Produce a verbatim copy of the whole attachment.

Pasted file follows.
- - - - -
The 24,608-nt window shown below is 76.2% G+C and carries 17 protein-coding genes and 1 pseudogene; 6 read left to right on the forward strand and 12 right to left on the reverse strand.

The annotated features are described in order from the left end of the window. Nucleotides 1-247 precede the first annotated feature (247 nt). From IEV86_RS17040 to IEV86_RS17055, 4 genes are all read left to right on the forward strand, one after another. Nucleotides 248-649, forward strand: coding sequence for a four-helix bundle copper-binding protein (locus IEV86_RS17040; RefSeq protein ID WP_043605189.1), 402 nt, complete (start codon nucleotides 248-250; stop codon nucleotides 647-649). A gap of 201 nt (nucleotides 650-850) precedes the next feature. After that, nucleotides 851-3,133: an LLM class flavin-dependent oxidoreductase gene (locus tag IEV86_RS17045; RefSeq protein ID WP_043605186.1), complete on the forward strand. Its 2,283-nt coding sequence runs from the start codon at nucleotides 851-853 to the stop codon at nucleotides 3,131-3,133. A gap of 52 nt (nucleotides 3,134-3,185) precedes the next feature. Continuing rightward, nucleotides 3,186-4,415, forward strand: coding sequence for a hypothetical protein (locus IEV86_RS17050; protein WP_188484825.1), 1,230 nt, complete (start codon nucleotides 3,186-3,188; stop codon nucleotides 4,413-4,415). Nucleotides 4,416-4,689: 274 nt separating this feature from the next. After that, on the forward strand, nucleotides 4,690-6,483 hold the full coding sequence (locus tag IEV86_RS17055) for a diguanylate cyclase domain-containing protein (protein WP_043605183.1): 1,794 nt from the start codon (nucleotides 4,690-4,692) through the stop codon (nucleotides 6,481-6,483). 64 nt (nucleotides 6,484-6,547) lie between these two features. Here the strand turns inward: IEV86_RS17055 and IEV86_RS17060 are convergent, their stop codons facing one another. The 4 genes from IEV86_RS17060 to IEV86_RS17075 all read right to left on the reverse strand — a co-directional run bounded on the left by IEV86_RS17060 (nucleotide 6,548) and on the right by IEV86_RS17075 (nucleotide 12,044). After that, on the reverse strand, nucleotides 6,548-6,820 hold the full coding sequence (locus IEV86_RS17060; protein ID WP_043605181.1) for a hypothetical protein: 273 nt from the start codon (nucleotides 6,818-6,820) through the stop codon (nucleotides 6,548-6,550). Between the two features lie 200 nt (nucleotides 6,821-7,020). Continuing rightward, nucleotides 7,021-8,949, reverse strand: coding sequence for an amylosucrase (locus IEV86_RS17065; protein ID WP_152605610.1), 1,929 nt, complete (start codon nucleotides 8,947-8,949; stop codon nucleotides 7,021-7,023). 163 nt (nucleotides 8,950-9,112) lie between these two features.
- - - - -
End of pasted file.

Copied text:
The 24,608-nt window shown below is 76.2% G+C and carries 17 protein-coding genes and 1 pseudogene; 6 read left to right on the forward strand and 12 right to left on the reverse strand.

The annotated features are described in order from the left end of the window. Nucleotides 1-247 precede the first annotated feature (247 nt). From IEV86_RS17040 to IEV86_RS17055, 4 genes are all read left to right on the forward strand, one after another. Nucleotides 248-649, forward strand: coding sequence for a four-helix bundle copper-binding protein (locus IEV86_RS17040; RefSeq protein ID WP_043605189.1), 402 nt, complete (start codon nucleotides 248-250; stop codon nucleotides 647-649). A gap of 201 nt (nucleotides 650-850) precedes the next feature. After that, nucleotides 851-3,133: an LLM class flavin-dependent oxidoreductase gene (locus tag IEV86_RS17045; RefSeq protein ID WP_043605186.1), complete on the forward strand. Its 2,283-nt coding sequence runs from the start codon at nucleotides 851-853 to the stop codon at nucleotides 3,131-3,133. A gap of 52 nt (nucleotides 3,134-3,185) precedes the next feature. Continuing rightward, nucleotides 3,186-4,415, forward strand: coding sequence for a hypothetical protein (locus IEV86_RS17050; protein WP_188484825.1), 1,230 nt, complete (start codon nucleotides 3,186-3,188; stop codon nucleotides 4,413-4,415). Nucleotides 4,416-4,689: 274 nt separating this feature from the next. After that, on the forward strand, nucleotides 4,690-6,483 hold the full coding sequence (locus tag IEV86_RS17055) for a diguanylate cyclase domain-containing protein (protein WP_043605183.1): 1,794 nt from the start codon (nucleotides 4,690-4,692) through the stop codon (nucleotides 6,481-6,483). 64 nt (nucleotides 6,484-6,547) lie between these two features. Here the strand turns inward: IEV86_RS17055 and IEV86_RS17060 are convergent, their stop codons facing one another. The 4 genes from IEV86_RS17060 to IEV86_RS17075 all read right to left on the reverse strand — a co-directional run bounded on the left by IEV86_RS17060 (nucleotide 6,548) and on the right by IEV86_RS17075 (nucleotide 12,044). After that, on the reverse strand, nucleotides 6,548-6,820 hold the full coding sequence (locus IEV86_RS17060; protein ID WP_043605181.1) for a hypothetical protein: 273 nt from the start codon (nucleotides 6,818-6,820) through the stop codon (nucleotides 6,548-6,550). Between the two features lie 200 nt (nucleotides 6,821-7,020). Continuing rightward, nucleotides 7,021-8,949, reverse strand: coding sequence for an amylosucrase (locus IEV86_RS17065; protein ID WP_152605610.1), 1,929 nt, complete (start codon nucleotides 8,947-8,949; stop codon nucleotides 7,021-7,023). 163 nt (nucleotides 8,950-9,112) lie between these two features.